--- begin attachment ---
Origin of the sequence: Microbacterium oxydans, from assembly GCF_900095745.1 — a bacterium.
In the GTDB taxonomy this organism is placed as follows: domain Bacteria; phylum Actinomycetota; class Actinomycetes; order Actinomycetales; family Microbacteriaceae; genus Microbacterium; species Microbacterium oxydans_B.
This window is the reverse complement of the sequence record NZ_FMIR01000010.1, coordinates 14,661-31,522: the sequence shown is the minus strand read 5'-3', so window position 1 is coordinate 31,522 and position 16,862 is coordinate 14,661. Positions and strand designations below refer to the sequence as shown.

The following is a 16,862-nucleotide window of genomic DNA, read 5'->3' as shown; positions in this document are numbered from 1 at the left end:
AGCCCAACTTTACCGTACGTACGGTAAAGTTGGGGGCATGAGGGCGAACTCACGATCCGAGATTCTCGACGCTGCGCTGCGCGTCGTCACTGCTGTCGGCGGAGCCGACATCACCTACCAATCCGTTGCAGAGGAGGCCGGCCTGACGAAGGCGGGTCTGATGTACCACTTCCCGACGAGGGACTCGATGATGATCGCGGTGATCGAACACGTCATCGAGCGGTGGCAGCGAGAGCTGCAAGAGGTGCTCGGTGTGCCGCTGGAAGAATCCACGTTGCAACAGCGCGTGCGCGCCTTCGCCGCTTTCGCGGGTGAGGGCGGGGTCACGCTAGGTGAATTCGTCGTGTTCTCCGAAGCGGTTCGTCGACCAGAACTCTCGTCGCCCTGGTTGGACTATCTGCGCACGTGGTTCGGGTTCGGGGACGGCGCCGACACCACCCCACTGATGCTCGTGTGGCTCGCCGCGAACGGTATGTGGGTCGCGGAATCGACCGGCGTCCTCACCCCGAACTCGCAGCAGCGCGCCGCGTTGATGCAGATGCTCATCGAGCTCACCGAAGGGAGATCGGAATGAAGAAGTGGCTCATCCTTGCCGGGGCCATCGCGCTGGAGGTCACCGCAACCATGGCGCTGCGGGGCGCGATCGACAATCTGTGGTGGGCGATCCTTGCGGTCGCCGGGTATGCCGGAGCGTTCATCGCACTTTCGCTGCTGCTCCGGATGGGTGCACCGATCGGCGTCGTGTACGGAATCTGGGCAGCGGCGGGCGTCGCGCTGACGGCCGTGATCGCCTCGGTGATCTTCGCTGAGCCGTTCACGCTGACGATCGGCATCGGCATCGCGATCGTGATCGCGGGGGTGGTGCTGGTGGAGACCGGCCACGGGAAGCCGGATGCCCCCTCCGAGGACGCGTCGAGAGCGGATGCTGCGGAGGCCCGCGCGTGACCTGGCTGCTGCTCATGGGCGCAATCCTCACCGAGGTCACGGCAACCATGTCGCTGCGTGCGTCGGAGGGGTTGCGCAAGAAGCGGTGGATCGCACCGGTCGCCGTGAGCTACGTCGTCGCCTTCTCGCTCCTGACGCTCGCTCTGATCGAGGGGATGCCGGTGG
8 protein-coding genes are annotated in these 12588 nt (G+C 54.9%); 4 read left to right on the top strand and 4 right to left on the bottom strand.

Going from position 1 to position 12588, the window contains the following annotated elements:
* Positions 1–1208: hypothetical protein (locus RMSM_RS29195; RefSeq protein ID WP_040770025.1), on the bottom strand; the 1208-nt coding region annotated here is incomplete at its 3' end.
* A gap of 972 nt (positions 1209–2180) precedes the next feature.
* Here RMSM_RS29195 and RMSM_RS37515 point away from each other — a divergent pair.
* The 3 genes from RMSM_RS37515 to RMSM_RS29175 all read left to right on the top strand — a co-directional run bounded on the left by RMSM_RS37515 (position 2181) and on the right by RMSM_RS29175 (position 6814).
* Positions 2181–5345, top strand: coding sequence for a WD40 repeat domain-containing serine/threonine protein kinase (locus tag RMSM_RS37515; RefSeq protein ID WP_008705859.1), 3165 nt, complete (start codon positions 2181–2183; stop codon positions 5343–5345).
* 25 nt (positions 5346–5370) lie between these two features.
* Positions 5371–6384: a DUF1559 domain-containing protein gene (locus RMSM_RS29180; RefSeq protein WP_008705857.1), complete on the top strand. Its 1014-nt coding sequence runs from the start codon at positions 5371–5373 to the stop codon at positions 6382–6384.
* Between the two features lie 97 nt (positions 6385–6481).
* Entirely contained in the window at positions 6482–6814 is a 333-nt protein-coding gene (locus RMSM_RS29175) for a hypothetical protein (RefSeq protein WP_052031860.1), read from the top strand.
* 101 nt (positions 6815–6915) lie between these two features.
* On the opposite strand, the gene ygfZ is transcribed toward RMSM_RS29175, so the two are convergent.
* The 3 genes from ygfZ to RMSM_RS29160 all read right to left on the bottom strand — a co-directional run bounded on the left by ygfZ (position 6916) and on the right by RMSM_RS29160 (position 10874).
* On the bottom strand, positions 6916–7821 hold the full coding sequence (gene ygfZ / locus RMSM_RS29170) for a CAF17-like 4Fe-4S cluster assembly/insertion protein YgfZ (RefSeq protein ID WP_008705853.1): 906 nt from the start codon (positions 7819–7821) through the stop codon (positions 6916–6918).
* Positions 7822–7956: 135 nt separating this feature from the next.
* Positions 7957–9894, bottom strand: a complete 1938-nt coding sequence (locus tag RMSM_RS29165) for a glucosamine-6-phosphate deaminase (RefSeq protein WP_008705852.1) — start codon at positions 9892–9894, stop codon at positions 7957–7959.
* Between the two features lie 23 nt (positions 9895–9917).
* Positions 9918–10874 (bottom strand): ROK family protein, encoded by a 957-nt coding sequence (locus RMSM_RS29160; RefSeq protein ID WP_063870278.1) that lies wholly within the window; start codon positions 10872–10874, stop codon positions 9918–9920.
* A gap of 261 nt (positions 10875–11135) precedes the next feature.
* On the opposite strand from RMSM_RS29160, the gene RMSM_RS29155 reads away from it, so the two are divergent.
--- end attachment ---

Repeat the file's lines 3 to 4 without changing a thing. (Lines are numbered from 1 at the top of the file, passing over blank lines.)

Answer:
This window is the reverse complement of the sequence record NZ_FMIR01000010.1, coordinates 14,661-31,522: the sequence shown is the minus strand read 5'-3', so window position 1 is coordinate 31,522 and position 16,862 is coordinate 14,661. Positions and strand designations below refer to the sequence as shown.

The following is a 16,862-nucleotide window of genomic DNA, read 5'->3' as shown; positions in this document are numbered from 1 at the left end: